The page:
Sunday, September 24, 2006

Value versus Growth and psychology

Before I start, it is of utmost importance to define what is growth. Growth is in fact a component of the value equation - sometimes a plus, sometimes a minus. However in general, most others think that Growth and Value are two different approaches in investing. For those who thinks so, it clearly shows their ignorance and superficial skills to investing, not their sophisication as assumed by them.

In a bull market, everyone seems oblivious to the danger that comes with pursuing stocks that belongs to the "Growth" school of thoughts. Those who can actually makes a pile from such way are those who can exit before the party ends. In the late 90s, funds that pursue the growth strategy, returns were up much more than those funds who pursue the value strategy. For most investor, they do not care if the fund pursues the value or the growth strategy, what they care is they do not want to miss out on the fund that makes the most money, even if it was speculative. In stocks, you can only exit when someone takes your place. So for those who are vested in the Growth stocks, those who really make a pile are those who cash out before the tumble.

The value strategy is always most discredited or disregarded during the bull market - almost out of fashion. Growth investors flip stocks like houses in the Hamptons because they are only interested in short-term results and the illusion of things being under control. This people are like drivers you see on the road weaving in and out of lanes, trying to get ahead as quick as they can. He gets behind you, then in front of you and then he bangs right into a trailer. Then the one who drives steady will turn his head to see what happens and then moves on.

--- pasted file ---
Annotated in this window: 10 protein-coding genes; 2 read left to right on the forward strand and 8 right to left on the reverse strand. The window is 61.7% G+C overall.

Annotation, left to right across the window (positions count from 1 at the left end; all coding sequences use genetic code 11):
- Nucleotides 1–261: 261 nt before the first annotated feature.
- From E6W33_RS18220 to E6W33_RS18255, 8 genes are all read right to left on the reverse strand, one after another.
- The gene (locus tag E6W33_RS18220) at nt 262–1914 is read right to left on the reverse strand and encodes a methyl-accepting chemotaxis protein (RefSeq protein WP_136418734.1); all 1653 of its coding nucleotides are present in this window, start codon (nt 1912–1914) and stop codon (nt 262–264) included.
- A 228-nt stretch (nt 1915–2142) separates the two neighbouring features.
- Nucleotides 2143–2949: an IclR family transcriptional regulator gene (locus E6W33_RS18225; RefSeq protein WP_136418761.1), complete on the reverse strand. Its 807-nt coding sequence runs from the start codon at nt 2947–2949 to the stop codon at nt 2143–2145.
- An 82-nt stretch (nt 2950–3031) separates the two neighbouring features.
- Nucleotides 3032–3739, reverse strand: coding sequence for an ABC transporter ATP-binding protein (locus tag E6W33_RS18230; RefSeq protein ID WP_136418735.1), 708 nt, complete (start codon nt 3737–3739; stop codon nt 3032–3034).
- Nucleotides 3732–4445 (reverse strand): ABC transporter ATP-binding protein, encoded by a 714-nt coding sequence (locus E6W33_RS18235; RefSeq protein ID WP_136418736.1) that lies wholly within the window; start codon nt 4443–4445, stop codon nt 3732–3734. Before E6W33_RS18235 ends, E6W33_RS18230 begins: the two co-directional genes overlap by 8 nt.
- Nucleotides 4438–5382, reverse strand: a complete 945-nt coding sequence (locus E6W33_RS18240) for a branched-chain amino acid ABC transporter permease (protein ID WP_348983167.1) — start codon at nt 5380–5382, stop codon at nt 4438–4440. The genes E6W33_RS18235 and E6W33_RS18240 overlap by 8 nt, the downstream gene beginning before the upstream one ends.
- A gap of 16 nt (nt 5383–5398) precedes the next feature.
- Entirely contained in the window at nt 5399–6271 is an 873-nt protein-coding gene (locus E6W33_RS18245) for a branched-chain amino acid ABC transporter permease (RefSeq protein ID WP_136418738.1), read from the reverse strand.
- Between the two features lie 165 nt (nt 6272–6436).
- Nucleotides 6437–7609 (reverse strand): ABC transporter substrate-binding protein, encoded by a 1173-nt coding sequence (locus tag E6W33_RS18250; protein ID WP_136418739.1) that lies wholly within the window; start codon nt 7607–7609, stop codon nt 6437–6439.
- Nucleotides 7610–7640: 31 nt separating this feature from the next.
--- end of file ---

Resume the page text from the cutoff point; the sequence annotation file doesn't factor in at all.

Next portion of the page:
For this, it is appropriate to mention what Pascal once said "All men's miseries come from their inability to sit quiet and alone." Buffett once said "Most success can be attributed to inactivity." But for most humans, people cannot resist the temptation to constantly move. They can't sit still. It takes discipline to appreciate the value way of investing.

Every investment strategy has its own risk. For the value investor, the risk is time. Sometimes, he may have to wait for years before the stock price reflects its value, staying flat for a couple of years.

In the bull market where prices are driven by the growth strategy, it makes sense to be out of the market especially when prices are driven way out of logical senses. If you are playing cards for money, you do not want to play with lunatics for it is impossible to guess what they might do next. As a value investor, during a bull market, it takes a whole lot of discipline to stay out of it while you see the market still ever advancing at a great rate. In the late 90s, it took a couple of years before the bubble finally was pricked, but it was a few years before that when the price is already driven out of senses. Unless you have a magical ball, then it is safe to pump in fresh funds in the bull market.

Those who pursue the growth strategy believes the market will always be ascending. That's why in the bull market, more people are tempted towards the growth strategy, because a bull market will only happens when stock prices has advanced for a few years before that. Psychologically, the longer the market rises, the more people will believe it will go up perpetually. But if you look at history, you know everything runs in cycles. But that's the way psychology works.

For a value investor, the lesson here is;

1) It is important to recognise the game of playing. If the game is not played your way, it's no longer your game and you should stop playing. The worst is for you to join the other side who is apparently winning for the moment. If you can't understand your game well, you can never play it correctly. It's always more important to protect your funds than to make much more because of greed overcoming one.

2) You could never expect to outrun the bull that had taken charge of the market. The only way to be on the same pace is to hop onto its back which is as good as joining those in the growth lane.

In investing, it is like building Rome, it takes years to build it solidly but if you stumble, it takes a day or two for it to fall like a stack of cards.

In most things you do, success does not comes with foolish risk-taking, though risk comes with everything. It is how you manage risk that determines success. Many will say that the more risky it is, the more returns you get, well, it is true to a limited extent. But for something to be successful throughout the lifespan of it operating, being risk-adverse and managing the risk to a minimal level returns the most.

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